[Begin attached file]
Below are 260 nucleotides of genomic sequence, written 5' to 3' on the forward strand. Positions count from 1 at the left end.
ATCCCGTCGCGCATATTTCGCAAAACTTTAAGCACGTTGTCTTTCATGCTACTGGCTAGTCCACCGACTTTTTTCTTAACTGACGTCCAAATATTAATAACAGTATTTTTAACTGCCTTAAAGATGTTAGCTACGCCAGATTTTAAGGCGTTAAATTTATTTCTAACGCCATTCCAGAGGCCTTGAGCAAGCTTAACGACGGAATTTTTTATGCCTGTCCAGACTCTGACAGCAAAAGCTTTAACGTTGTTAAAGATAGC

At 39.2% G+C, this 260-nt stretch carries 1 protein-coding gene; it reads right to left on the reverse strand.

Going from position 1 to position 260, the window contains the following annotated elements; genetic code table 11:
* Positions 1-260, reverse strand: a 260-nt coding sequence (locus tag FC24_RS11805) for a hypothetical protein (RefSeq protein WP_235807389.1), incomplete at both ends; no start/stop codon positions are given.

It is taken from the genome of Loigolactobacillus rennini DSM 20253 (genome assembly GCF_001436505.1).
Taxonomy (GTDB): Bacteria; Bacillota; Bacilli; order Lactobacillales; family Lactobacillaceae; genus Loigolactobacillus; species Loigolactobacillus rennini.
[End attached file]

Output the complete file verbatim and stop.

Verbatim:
Below are 260 nucleotides of genomic sequence, written 5' to 3' on the forward strand. Positions count from 1 at the left end.
ATCCCGTCGCGCATATTTCGCAAAACTTTAAGCACGTTGTCTTTCATGCTACTGGCTAGTCCACCGACTTTTTTCTTAACTGACGTCCAAATATTAATAACAGTATTTTTAACTGCCTTAAAGATGTTAGCTACGCCAGATTTTAAGGCGTTAAATTTATTTCTAACGCCATTCCAGAGGCCTTGAGCAAGCTTAACGACGGAATTTTTTATGCCTGTCCAGACTCTGACAGCAAAAGCTTTAACGTTGTTAAAGATAGC

At 39.2% G+C, this 260-nt stretch carries 1 protein-coding gene; it reads right to left on the reverse strand.

Going from position 1 to position 260, the window contains the following annotated elements; genetic code table 11:
* Positions 1-260, reverse strand: a 260-nt coding sequence (locus tag FC24_RS11805) for a hypothetical protein (RefSeq protein WP_235807389.1), incomplete at both ends; no start/stop codon positions are given.

It is taken from the genome of Loigolactobacillus rennini DSM 20253 (genome assembly GCF_001436505.1).
Taxonomy (GTDB): Bacteria; Bacillota; Bacilli; order Lactobacillales; family Lactobacillaceae; genus Loigolactobacillus; species Loigolactobacillus rennini.